Art, debt, slumber

January 13, 1995|By Russell Baker

THE INSTANT people start talking about the deficit my eyelids droop, and off I go in the arms of Morpheus.

The same goes for the late Kenneth Clark's famous 5,000-hour-long documentary, "Civilisation," which was a Christmas present. I try hard to watch some every night. It's supposed to be good for you, just as cutting the deficit and eating boring food are supposed to be good for you.

Say this, however, for "Civilisation": It's better to look at than the typical platter of skin-free chicken, salt-free fish and taste-free broccoli served up in yuppie restaurants. What's more, it doesn't assume you're a boob.

The deficit people do. They're now telling us the deficit can be abolished by amending the Constitution to say, "Hereafter the budget must be eternally balanced." Between the late Lord Clark and the sounds of these deficit quacks I haven't slept so thoroughly since giving up Scotch whiskey.

If I sound smug about nodding off in "Civilisation," it is only to conceal my inner fear. I nodded off the same way in college physics. As a result I still haven't the slightest idea how to do something people of the world's most backward countries can now do with ease; to wit, build an atomic bomb.

Intelligent people raved about "Civilisation" when it was first shown on public television years ago, and its merits are undeniable as long as it's filling the screen with beautiful pictures of the Western world's most glorious art. No truly intelligent person can possibly sleep his way through it.

And here is El Stupido himself, constantly coming awake, chin on chest, lower jaw drooping, groping for the remote controller to rewind the tape back through Vermeer -- how could any human sleep through Vermeer? -- and all the way back to Rembrandt. Yes, it was right after the astonishing glories of Rembrandt that coma set in.

But why? I think it's the self-assured quality of Lord Clark's voice that does the trick. He is one of those people who know so much more than you know that envy tries to make you hate him for it, for being so superior to you that he is absolutely insufferable.

When Lord Clark persistently pronounces "capitalism" as if it were spelled "kah-PITTLE-ism," thus making it sound like a new kind of cardiac disease, his self-assurance is so complete that you are torn between despising him for it and conceding that all American-speaking humanity is wrong about the pronunciation.

Well, surrendering to barbaric jealousy is out of the question, especially when the fellow's subject is "Civilisation" -- though where does he get off spelling it with that snooty, mocking, high-Tory "s" where a "z" should be?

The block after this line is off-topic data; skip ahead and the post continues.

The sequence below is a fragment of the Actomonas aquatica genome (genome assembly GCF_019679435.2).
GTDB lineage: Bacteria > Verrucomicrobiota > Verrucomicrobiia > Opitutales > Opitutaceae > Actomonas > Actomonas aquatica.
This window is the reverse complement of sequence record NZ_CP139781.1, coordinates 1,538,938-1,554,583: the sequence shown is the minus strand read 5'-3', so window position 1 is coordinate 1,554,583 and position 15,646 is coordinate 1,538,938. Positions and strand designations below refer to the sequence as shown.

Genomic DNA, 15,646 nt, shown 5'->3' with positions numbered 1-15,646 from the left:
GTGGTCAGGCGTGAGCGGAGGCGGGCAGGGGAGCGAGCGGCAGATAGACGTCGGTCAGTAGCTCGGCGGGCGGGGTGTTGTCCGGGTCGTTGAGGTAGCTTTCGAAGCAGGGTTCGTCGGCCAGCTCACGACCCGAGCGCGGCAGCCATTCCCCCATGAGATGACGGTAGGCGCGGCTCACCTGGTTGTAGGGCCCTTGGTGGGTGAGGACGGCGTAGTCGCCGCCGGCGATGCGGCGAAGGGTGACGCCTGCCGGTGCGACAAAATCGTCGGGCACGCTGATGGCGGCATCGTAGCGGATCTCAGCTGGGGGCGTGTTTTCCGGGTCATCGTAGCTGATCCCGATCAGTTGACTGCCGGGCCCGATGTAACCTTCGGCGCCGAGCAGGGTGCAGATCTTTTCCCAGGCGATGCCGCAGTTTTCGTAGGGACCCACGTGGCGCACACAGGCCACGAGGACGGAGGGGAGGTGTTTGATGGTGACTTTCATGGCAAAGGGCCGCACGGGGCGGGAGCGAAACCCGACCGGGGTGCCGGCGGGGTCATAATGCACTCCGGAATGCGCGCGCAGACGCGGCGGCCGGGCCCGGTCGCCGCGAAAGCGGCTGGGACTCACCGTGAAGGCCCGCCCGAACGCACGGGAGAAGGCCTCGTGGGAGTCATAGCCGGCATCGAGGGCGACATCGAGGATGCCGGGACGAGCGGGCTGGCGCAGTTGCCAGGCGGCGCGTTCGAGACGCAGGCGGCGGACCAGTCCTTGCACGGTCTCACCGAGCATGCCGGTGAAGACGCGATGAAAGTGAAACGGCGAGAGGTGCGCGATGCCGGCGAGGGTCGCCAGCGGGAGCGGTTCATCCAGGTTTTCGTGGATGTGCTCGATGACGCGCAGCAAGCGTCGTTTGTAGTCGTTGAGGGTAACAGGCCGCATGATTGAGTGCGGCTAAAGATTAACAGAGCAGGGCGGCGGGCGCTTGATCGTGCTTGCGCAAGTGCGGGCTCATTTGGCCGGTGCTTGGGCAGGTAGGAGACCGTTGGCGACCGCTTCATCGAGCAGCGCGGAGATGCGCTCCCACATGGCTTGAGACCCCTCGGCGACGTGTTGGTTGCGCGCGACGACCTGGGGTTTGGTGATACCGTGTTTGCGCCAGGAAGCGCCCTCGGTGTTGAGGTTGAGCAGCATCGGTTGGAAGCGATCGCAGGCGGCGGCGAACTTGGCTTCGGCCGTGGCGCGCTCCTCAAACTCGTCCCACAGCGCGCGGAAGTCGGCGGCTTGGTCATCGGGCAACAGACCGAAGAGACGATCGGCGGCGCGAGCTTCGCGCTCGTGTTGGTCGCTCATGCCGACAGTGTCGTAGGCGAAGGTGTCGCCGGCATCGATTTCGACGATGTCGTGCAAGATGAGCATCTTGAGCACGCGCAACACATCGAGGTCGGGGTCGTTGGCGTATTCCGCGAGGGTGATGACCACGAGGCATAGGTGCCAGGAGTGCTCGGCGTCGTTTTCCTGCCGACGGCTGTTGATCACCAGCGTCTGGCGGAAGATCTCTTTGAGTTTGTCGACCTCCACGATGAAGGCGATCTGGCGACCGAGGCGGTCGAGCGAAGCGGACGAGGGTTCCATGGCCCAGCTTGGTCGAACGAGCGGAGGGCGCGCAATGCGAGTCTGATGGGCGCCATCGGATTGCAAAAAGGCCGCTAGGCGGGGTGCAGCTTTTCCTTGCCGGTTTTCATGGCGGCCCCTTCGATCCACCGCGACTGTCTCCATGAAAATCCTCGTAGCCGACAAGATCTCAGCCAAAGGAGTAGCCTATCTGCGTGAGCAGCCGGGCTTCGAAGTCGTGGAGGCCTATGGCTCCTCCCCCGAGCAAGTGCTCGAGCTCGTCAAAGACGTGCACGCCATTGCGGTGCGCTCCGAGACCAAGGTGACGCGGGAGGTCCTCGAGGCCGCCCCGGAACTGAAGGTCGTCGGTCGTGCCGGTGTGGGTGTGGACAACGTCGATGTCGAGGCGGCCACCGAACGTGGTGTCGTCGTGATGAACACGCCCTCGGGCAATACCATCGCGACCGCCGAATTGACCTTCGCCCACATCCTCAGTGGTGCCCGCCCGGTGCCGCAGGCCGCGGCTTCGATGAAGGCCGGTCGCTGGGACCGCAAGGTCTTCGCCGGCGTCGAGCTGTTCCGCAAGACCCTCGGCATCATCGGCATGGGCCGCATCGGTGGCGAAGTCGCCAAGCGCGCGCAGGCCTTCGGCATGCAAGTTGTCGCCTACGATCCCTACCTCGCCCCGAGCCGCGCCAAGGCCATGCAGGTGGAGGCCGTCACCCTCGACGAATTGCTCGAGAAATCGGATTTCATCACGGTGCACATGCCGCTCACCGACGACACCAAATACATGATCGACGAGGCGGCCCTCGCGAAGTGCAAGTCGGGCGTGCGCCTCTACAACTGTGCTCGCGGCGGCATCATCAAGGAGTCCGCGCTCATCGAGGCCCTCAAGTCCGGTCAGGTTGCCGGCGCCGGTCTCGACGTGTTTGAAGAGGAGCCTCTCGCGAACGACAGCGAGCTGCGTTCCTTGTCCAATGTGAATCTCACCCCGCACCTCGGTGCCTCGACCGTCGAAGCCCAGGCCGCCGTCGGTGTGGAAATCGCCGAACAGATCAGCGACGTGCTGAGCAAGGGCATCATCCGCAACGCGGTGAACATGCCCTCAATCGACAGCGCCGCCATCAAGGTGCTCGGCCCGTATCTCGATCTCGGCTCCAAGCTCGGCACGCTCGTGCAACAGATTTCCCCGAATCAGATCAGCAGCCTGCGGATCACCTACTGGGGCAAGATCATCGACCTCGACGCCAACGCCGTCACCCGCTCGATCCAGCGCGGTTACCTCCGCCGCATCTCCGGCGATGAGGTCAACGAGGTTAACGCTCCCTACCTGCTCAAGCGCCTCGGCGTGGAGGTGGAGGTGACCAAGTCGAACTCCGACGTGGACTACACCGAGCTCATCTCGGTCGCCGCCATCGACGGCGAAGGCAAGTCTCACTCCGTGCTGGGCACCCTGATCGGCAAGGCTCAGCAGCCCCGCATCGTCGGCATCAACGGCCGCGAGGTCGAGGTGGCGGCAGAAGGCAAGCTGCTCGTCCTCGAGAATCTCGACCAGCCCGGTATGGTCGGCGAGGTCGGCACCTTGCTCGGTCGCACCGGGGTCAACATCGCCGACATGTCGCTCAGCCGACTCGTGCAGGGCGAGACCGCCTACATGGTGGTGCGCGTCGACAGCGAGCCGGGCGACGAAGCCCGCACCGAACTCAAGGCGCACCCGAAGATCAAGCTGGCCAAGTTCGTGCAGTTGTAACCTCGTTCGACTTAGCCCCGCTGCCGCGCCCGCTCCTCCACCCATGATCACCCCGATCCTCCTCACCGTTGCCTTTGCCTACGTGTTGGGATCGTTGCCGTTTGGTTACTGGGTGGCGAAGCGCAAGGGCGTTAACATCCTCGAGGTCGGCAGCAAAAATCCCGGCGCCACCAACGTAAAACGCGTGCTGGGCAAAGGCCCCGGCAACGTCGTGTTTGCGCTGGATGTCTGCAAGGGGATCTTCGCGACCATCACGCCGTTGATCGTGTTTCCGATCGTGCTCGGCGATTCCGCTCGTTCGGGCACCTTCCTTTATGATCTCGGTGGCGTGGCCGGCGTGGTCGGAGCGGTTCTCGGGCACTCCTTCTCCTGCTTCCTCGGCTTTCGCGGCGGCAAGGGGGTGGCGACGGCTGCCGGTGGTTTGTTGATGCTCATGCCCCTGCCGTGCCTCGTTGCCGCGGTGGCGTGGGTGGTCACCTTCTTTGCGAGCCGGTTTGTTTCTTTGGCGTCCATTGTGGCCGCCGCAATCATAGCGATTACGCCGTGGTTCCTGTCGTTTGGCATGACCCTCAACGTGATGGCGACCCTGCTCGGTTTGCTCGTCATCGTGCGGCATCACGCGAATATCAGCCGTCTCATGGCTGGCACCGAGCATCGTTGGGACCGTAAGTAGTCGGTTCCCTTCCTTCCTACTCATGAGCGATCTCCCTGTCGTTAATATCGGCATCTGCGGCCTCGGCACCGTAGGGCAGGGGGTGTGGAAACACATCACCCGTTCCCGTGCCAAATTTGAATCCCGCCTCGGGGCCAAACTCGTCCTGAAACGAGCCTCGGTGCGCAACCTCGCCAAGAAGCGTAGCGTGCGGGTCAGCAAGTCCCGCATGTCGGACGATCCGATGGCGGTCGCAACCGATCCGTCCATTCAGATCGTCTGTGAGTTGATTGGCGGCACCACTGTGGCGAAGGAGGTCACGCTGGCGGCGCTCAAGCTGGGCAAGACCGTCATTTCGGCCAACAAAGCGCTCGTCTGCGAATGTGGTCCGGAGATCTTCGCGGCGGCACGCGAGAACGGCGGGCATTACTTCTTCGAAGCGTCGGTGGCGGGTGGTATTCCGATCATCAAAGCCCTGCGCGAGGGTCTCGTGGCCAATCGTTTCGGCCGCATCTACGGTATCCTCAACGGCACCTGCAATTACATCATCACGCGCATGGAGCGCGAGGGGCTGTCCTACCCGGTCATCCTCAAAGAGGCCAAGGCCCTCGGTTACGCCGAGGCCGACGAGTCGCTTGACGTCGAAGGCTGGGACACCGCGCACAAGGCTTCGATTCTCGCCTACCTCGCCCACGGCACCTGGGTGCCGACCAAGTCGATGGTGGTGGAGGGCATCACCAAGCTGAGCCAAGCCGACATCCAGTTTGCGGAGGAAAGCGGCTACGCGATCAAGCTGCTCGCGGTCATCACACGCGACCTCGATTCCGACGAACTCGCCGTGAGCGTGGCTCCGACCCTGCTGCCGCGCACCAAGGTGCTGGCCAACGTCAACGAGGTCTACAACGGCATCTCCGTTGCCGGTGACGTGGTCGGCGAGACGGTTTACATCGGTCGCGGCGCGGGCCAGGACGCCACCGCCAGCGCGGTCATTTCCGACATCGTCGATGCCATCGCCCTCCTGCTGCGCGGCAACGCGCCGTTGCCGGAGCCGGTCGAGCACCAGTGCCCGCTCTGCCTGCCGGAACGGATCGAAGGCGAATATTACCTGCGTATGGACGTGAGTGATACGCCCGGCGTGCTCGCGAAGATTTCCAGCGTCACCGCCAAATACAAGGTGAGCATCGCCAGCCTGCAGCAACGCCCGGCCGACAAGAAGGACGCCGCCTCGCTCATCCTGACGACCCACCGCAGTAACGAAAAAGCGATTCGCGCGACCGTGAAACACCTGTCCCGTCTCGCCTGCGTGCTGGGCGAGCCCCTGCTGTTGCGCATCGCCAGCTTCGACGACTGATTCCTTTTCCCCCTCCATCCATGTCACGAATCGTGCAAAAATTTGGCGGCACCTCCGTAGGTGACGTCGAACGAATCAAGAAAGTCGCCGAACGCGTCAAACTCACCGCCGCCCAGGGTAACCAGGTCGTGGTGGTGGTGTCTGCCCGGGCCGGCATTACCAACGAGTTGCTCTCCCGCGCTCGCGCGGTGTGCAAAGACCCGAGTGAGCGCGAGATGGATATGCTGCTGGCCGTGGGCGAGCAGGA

My theory is that the sleep is a defense against yielding to the basest elements of my nature. I doze to avoid acknowledging my own vile envy.

Deficit talk is different. Since early ladhood I have heard jeremiads about the deficit leading America to destruction. As a door-to-door peddler of slick magazines, I first inhaled this bleak message in Saturday Evening Post editorials of the 1930s.

There has been no change in the music since then. The deficit has grown and grown, politicians have warned and warned, the nation has grown richer and richer.

I have heard this old song from my cradle. It no longer stirs me like "The Battle Hymn of the Republic." Now it's just a tired old lullaby.

Politicians of course have always tried to terrify people about it, rarely with much success until Ross Perot came along. Now it's the big seller of the month, which is why we have this cynical proposal to constitutionally amend it out of existence. Why cynical? Because it assumes you can fool most of the people some of the time.

The scheme is to amend the Constitution to say, basically, "Deficit budgets, go away." Every mother's statesman son and daughter can vote for it and be an instant people's hero, assured that by the time the amendment takes effect it will be another generation's problem to figure out how to wipe out enough vital government services to fulfill 1995's bookkeeping dream.

If this works, we may next see the crime problem disposed of with a constitutional amendment ordering it to cease.

Russell Baker is a New York Times columnist.

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